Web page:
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  • SCHAUMBURG-LIPPE, a principality forming part of the German Empire, consisting of the western half of the old countship of Schaumburg, and surrounded by Westphalia, Hanover and the Prussian part of Schaumburg.
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  • (Hanover and Berlin, 1826); E.
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  • He collected the works of several French writers who as contemporaries described the crusades, and published them under the title Gesta Dei per Francos (Hanover, 1611).
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  • (Hanover and Berlin, 1826 fol.); Die Urkunden des Kaisers Ottos I., edited by Th.
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  • Diplomata (Hanover, 1879); W.
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  • UELZEN, a town of Germany, in the Prussian province of Hanover, on the Ilmenau, east of the famous Liineburger Heide, at the junction of the railway connecting Hamburg, Hanover, Bremen and Stendal, 52 m.
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  • See Jaenicke, Geschichte der Stadt Uelzen (Hanover, 1889).
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  • He preached in the Presbyterian church at East Hampton, Long Island (1798-1810, being ordained in 1 799); in the Congregational church at Litchfield, Connecticut (1810-1826), in the Hanover Street church of Boston (1826-1832), and in the Second Presbyterian church of Cincinnati, Ohio (1833-1843); was president of the newly established Lane Theological Seminary at Walnut Hills, Cincinnati, and was professor of didactic and polemic theology there (1832-1850), being professor emeritus until his death.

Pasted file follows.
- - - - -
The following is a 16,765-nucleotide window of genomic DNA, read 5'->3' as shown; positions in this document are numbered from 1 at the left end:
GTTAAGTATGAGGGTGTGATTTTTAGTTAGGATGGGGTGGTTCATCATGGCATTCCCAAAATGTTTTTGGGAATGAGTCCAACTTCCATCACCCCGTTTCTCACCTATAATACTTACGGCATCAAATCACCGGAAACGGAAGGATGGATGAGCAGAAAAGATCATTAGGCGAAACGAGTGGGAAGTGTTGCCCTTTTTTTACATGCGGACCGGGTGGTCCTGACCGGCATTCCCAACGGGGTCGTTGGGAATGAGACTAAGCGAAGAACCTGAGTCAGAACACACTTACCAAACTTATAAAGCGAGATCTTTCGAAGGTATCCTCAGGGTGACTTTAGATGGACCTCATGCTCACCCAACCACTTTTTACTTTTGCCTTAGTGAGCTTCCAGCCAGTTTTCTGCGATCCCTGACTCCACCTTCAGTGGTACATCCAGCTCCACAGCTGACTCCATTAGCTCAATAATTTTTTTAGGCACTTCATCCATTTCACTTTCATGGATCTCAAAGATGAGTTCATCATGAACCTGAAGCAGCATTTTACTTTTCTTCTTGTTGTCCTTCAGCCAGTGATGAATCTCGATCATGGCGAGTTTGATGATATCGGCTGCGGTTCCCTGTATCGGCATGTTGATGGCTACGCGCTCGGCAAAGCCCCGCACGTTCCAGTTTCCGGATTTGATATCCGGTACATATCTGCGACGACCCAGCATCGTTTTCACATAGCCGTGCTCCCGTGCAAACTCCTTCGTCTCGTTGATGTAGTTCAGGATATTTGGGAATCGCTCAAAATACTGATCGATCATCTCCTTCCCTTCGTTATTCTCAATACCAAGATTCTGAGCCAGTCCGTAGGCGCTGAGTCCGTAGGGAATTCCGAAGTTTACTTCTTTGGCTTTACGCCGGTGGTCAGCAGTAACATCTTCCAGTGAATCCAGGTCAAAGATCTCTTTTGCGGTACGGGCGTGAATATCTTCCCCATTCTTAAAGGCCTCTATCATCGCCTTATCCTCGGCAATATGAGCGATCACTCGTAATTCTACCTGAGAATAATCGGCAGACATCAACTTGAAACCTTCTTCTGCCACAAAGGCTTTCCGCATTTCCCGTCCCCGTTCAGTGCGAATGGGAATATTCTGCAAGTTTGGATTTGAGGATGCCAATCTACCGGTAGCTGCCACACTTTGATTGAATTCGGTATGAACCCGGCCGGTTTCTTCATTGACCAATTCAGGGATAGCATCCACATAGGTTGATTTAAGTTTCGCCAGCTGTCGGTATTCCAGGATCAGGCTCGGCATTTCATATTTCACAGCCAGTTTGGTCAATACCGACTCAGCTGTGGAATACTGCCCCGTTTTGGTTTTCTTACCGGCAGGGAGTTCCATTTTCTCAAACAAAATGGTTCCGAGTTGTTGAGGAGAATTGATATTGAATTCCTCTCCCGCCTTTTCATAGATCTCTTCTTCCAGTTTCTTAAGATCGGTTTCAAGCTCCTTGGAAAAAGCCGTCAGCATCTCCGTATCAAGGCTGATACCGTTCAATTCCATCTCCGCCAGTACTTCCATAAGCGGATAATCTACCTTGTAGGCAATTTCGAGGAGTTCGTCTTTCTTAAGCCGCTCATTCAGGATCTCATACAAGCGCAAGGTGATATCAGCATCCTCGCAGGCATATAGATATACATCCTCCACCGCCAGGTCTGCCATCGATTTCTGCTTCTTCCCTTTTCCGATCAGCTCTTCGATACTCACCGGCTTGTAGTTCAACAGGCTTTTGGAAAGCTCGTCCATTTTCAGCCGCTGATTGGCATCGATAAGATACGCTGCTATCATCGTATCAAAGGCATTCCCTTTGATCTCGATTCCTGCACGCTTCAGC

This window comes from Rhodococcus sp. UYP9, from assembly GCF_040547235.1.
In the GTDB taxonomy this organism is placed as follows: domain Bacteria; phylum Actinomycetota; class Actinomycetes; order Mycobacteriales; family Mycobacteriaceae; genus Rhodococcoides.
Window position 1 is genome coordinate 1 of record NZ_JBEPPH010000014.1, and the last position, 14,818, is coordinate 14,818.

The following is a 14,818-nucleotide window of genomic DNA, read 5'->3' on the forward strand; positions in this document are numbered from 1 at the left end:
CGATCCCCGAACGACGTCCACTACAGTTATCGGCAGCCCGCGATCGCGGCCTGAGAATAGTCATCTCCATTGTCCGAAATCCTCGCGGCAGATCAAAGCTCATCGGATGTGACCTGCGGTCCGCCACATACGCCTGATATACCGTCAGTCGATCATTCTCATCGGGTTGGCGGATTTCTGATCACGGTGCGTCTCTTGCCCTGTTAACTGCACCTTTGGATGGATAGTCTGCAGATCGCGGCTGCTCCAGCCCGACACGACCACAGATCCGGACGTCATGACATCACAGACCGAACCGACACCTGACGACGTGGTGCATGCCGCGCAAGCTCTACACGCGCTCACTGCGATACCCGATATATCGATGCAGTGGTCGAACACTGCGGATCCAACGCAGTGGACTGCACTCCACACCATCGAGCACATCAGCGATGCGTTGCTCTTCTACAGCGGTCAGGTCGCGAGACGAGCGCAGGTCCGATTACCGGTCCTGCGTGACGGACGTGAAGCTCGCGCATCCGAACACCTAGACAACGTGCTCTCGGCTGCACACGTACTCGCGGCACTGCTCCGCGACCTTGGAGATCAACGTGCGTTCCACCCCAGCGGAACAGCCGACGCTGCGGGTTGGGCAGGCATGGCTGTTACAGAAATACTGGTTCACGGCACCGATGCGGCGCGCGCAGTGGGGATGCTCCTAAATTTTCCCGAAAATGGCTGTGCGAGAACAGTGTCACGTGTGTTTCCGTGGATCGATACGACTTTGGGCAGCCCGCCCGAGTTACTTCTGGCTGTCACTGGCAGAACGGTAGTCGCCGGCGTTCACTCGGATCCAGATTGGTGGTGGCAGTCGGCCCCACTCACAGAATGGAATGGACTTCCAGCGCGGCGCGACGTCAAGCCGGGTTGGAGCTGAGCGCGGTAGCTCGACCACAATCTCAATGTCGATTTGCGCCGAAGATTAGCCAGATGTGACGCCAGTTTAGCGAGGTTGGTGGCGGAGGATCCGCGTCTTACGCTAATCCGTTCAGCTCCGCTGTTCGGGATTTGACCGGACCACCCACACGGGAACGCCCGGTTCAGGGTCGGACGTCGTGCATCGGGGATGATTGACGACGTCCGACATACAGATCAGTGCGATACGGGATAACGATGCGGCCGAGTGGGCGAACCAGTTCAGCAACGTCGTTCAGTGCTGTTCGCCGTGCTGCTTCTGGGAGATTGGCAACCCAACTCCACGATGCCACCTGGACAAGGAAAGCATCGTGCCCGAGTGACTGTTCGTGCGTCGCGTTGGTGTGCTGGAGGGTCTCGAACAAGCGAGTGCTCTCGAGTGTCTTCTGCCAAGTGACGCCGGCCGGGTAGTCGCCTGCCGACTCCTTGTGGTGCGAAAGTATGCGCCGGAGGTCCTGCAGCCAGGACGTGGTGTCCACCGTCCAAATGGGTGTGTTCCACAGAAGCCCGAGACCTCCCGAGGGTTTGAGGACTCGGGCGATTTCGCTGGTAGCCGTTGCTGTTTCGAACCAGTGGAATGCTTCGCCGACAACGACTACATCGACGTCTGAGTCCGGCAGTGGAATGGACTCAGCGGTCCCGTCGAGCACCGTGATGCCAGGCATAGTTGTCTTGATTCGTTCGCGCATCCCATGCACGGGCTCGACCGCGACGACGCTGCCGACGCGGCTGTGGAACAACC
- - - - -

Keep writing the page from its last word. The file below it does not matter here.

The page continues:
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  • EMDEN, a maritime town of Germany, in the Prussian province of Hanover, near the mouth of the Ems, 49 m.
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  • In 1810 Emden became the chief town of the French department of Ems Oriental; in 1815 it was assigned to Hanover, and in 1866 was annexed with that kingdom by Prussia.
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  • The queen's health was visibly breaking, and the Tory ministers could only look forward to their own downfall on the accession of the elector of Hanover.
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  • At the same time he spoke of the treachery of Marlborough and Berwick, and of one other, presumably Oxford, whom he refused to name, all of whom were in communication with Hanover.'